JPMorgan Rivals Face Billions in Damages After MBS Case (Bloomberg)
A state-federal task force set up this year to investigate misconduct in the bundling of mortgage loans into securities will bring other cases, according to New York Attorney General Eric Schneiderman. Investor losses in the JPMorgan case alone will be “substantially more” than the $22.5 billion cited in his complaint, he said. “We do expect this to be a matter of very significant liability, and there are others to come that will also reflect the same quantum of damages,” Schneiderman said in an interview yesterday with Bloomberg Television’s Erik Schatzker. “We’re looking at tens of billions of dollars, not just by one institution, but by quite a few.”
IMF Chief Economist Says Crisis Will Last A Decade (Reuters)
Private Sector Adds 162,000 New Jobs (WSJ)
The September number was slightly above the 153,000 expected by economists. The August estimate was revised down to 189,000 from the 201,000 reported last month.
Commodities' Engine Stalls (WSJ)
Some investors have turned away from commodities that are heavily dependent on Chinese demand, such as base metals, cotton and soybeans. Others are searching for areas that will continue to expand no matter what happens in China, such as the U.S. natural-gas market. And some are simply getting out of commodities completely.
Study Shows Baldness Can Be A Business Advantage (WSJ)
Up for a promotion? If you're a man, you might want to get out the clippers. Men with shaved heads are perceived to be more masculine, dominant and, in some cases, to have greater leadership potential than those with longer locks or with thinning hair, according to a recent study out of the University of Pennsylvania's Wharton School. Some executives say the style makes them appear younger—or at least, makes their age less evident—and gives them more confidence than a comb-over or monk-like pate. "I'm not saying that shaving your head makes you successful, but it starts the conversation that you've done something active," says tech entrepreneur and writer Seth Godin, 52, who has embraced the bare look for two decades. "These are people who decide to own what they have, as opposed to trying to pretend to be something else." Wharton management lecturer Albert Mannes conducted three experiments to test peoples' perceptions of men with shaved heads. In one of the experiments, he showed 344 subjects photos of the same men in two versions: one showing the man with hair and the other showing him with his hair digitally removed, so his head appears shaved. In all three tests, the subjects reported finding the men with shaved heads as more dominant than their hirsute counterparts. In one test, men with shorn heads were even perceived as an inch taller and about 13% stronger than those with fuller manes. The paper, "Shorn Scalps and Perceptions of Male Dominance," was published online, and will be included in a coming issue of journal Social Psychological and Personality Science.
BlackRock Leads Firms Poised to Win From Hedge Fund Ads (Bloomberg)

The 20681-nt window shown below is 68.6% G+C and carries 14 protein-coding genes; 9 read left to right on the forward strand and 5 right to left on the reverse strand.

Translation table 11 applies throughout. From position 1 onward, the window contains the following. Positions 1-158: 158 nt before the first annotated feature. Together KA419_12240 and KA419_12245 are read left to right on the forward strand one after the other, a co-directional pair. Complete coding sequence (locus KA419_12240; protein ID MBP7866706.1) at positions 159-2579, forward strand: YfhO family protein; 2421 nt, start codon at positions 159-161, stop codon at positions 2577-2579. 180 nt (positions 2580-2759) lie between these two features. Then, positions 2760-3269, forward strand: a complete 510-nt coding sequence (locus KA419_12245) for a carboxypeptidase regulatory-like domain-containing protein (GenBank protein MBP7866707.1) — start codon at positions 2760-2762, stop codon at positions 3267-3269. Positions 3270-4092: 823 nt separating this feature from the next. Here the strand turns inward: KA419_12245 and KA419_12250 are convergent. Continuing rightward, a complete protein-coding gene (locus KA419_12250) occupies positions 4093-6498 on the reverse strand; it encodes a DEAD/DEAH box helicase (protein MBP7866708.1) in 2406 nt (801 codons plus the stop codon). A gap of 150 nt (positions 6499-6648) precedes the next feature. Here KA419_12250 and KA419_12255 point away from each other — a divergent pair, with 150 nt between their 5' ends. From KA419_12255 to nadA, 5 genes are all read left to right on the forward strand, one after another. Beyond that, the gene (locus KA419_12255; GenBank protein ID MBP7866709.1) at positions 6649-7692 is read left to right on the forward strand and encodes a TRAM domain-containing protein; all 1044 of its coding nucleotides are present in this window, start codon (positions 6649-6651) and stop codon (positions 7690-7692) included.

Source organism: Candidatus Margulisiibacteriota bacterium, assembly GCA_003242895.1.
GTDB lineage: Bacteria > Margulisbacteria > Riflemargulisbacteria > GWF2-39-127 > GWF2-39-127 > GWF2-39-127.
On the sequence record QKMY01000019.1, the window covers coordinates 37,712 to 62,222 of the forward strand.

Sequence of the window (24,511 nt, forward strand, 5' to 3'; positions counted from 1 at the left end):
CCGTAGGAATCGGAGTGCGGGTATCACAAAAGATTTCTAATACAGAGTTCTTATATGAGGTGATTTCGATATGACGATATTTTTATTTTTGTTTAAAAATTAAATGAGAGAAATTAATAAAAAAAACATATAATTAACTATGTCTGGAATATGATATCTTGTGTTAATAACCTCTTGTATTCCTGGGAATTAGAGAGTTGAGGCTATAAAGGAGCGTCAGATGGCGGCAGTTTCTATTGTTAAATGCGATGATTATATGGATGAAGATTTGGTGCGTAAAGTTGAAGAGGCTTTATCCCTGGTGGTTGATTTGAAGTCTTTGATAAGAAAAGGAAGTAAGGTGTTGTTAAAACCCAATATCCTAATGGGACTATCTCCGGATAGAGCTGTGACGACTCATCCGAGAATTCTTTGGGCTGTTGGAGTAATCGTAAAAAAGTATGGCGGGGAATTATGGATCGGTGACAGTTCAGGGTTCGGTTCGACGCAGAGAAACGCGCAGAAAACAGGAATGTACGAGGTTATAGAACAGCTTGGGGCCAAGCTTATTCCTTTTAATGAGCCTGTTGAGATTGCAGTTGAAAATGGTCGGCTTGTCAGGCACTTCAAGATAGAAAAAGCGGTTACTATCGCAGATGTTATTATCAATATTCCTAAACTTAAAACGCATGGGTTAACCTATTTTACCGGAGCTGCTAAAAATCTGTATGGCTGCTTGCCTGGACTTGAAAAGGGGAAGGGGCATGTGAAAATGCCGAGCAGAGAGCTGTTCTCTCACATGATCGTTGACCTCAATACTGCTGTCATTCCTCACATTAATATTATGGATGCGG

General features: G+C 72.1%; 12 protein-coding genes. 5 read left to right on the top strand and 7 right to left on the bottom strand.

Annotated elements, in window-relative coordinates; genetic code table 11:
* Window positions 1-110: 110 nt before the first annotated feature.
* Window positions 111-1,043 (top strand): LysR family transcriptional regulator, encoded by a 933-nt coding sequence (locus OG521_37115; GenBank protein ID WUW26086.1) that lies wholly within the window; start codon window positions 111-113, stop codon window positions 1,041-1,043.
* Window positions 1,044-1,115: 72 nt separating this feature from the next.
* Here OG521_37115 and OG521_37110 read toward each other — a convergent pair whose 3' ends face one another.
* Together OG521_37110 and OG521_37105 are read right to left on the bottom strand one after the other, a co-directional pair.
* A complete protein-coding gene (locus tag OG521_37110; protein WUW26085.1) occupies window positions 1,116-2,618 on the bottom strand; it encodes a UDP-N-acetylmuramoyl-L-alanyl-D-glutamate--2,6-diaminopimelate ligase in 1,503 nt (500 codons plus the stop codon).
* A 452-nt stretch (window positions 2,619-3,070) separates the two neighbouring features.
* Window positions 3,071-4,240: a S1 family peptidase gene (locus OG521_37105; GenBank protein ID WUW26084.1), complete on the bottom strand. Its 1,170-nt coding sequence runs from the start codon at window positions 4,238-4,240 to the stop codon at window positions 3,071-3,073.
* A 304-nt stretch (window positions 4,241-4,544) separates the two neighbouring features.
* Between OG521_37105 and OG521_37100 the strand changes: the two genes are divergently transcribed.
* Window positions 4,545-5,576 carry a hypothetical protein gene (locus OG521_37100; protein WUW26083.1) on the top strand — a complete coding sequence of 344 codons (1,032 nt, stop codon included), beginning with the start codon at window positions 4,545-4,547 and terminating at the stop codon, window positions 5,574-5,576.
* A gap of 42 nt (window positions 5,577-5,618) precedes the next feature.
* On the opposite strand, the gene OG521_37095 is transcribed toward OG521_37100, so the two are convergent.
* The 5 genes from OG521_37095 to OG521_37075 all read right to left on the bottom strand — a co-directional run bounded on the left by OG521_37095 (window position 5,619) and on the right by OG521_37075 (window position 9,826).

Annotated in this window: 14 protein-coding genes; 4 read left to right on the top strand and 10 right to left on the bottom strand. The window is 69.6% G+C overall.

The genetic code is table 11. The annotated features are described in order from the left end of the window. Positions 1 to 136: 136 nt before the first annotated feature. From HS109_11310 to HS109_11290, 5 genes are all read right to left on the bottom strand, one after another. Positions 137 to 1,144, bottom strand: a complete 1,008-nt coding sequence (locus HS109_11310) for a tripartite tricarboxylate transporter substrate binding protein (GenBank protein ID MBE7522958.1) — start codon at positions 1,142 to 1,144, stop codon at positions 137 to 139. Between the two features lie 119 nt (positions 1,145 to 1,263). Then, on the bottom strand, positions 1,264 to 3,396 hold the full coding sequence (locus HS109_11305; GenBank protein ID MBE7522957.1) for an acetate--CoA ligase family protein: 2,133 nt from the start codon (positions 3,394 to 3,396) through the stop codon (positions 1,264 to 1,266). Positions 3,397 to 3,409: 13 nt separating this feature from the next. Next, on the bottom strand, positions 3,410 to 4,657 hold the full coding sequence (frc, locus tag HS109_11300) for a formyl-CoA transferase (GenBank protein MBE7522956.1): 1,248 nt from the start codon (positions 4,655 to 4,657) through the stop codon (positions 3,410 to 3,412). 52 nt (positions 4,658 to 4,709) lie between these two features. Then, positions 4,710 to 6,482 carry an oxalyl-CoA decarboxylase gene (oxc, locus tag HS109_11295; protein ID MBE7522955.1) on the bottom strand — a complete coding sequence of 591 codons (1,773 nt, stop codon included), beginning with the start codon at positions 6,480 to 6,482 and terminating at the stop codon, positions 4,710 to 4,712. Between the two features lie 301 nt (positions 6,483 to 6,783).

The Jumpstart Our Business Startups Act, signed into law by President Barack Obama in April, ended a ban on the advertising of non-registered securities as part of an effort to expand funding options for startup companies. The law may give the biggest advantage to firms with trillions of dollars in assets and create a divide between asset managers that offer hedge funds, private equity and other alternatives and those that don’t, such as traditional mutual-fund companies.
The Glory Days of Currency Trading Are Over: HSBC (CNBC)
“In the glory days of carry, the FX market had the luxury of a clear framework for understanding and trading currencies,” the report, led by David Bloom Global Head of FX Strategy at HSBC, begins. “Life for FX market was simple. Get your interest rate calls correct, and you could both understand and trade the FX markets….In the low inflation environment, higher short rates meant a stronger currency and vice-versa…FX was beautiful. It was clear, liquid and transparent,” the report surmises. Fast forward through five years of global economic crisis and central banks ranging from the Federal Reserve to the Bank of Japan have introduced near-zero interest rates and quantitative easing in an attempt to stimulate economic growth creating “a problem for markets,” the report says.
Einhorn Says No Quiero, Chipotle (NYP)
In a packed conference room in Times Square yesterday, Einhorn joked that thanks to its new Cantina Bell menu, which boasts healthier options, Yum Brands’ Taco Bell is starting to “eat Chipotle’s lunch."
No Joy On Wall Street (Bloomberg)
“We may be on the verge of a new kind of banking crisis, and that’s a banking crisis where no one wants to own any banks as an investor,” said John Garvey, head of the financial- advisory practice at PricewaterhouseCoopers LLP in New York. “The future looks very dim.”
Brooklyn assistant principal exchanged 2,919 text messages with high school student (NYDN)
In a report to schools Chancellor Dennis Walcott, Richard Condon, special commissioner of investigation for the New York City School District, revealed other students witnessed questionable behavior by Del Re. The students claimed they saw Del Re playing with the young woman’s hair and leaving the Manhattan Beach school’s parking lot with her in his car. Both Del Re and the student in question told investigators that their relationship never went beyond texting and talking. “Del Re said that he never touched” the student, according to Condon’s report. Investigators examined Del Re’s cell phone and found he had texted the girl 1,442 times between Nov. 2, 2011, and Jan. 31, while the student texted him 1,477 times. It averages out to 1.3 text messages per hour between them for 91 days.